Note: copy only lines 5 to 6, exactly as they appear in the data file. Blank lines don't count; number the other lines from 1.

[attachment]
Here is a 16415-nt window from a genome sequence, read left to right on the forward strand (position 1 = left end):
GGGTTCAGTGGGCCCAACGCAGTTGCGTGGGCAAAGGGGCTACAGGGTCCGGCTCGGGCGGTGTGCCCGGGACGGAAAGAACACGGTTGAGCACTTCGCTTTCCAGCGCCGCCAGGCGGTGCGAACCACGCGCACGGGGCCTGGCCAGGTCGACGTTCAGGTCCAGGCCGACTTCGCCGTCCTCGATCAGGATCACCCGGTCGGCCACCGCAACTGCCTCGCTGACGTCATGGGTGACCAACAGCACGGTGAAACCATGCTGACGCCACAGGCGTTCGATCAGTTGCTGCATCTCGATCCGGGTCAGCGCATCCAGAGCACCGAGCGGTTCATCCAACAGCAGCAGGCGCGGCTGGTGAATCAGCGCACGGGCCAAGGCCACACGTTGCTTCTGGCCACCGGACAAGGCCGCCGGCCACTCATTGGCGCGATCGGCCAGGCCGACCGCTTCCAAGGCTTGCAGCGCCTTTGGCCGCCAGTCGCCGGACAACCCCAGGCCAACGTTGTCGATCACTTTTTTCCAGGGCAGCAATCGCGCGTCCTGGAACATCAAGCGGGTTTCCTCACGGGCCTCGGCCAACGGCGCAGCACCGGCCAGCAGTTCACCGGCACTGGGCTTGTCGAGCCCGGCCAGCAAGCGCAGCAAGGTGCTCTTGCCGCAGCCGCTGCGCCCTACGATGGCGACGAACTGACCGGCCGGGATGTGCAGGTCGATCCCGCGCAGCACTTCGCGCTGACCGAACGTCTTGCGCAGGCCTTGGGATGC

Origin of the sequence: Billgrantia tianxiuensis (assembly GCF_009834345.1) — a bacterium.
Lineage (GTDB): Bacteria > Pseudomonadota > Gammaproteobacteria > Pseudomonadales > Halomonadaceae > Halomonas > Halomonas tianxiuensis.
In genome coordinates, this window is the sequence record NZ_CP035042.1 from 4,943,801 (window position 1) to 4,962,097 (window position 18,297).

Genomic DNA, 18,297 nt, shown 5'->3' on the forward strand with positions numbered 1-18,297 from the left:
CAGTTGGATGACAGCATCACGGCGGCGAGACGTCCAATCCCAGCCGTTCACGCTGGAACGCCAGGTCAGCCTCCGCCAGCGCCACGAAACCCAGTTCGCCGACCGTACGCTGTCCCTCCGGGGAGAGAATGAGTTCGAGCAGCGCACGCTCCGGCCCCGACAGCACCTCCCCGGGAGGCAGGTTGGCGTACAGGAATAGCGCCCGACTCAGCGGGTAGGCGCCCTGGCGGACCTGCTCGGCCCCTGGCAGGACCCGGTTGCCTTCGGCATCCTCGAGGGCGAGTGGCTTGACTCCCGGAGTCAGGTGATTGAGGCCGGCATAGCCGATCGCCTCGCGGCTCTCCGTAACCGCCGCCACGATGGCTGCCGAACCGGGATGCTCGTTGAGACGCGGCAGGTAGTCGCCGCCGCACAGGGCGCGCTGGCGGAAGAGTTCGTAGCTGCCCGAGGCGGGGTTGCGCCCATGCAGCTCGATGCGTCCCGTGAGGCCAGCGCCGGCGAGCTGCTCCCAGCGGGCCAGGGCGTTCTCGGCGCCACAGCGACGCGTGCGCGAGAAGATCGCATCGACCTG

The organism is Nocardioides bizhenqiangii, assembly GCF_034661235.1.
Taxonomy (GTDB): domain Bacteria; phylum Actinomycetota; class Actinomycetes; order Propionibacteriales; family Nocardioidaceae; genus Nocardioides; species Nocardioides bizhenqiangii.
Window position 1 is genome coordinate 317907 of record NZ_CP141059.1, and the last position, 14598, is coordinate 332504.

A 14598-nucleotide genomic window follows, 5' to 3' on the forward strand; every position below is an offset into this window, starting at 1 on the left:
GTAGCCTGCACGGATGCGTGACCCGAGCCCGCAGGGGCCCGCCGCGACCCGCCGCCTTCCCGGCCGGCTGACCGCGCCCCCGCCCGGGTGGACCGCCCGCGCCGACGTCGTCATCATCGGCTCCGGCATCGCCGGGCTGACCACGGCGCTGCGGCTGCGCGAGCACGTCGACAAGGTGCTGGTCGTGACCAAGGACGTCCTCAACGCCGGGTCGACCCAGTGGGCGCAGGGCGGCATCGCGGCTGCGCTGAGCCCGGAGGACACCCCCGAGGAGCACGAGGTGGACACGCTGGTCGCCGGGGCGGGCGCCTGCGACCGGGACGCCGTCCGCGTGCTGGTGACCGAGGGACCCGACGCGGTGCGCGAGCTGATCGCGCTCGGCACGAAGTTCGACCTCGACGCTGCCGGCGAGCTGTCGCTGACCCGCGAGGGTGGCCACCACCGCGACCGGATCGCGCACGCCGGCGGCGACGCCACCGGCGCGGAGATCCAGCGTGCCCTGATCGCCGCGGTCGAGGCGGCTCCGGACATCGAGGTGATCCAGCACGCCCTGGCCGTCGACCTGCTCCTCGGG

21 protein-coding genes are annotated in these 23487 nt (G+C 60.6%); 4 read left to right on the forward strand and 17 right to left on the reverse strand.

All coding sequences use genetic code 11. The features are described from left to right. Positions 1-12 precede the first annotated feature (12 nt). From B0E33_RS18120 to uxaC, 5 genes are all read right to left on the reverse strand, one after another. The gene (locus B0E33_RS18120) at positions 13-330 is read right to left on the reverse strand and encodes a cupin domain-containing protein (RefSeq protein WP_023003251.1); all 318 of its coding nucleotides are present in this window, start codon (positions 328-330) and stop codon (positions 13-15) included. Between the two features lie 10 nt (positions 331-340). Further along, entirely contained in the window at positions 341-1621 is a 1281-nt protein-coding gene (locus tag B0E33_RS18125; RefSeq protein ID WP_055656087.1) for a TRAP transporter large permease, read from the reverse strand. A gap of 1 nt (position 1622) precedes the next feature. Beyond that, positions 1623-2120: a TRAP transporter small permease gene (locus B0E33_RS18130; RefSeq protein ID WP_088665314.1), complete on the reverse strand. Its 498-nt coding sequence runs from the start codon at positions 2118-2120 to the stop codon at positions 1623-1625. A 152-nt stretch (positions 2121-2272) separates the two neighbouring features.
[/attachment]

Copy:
In genome coordinates, this window is the sequence record NZ_CP035042.1 from 4,943,801 (window position 1) to 4,962,097 (window position 18,297).

Genomic DNA, 18,297 nt, shown 5'->3' on the forward strand with positions numbered 1-18,297 from the left: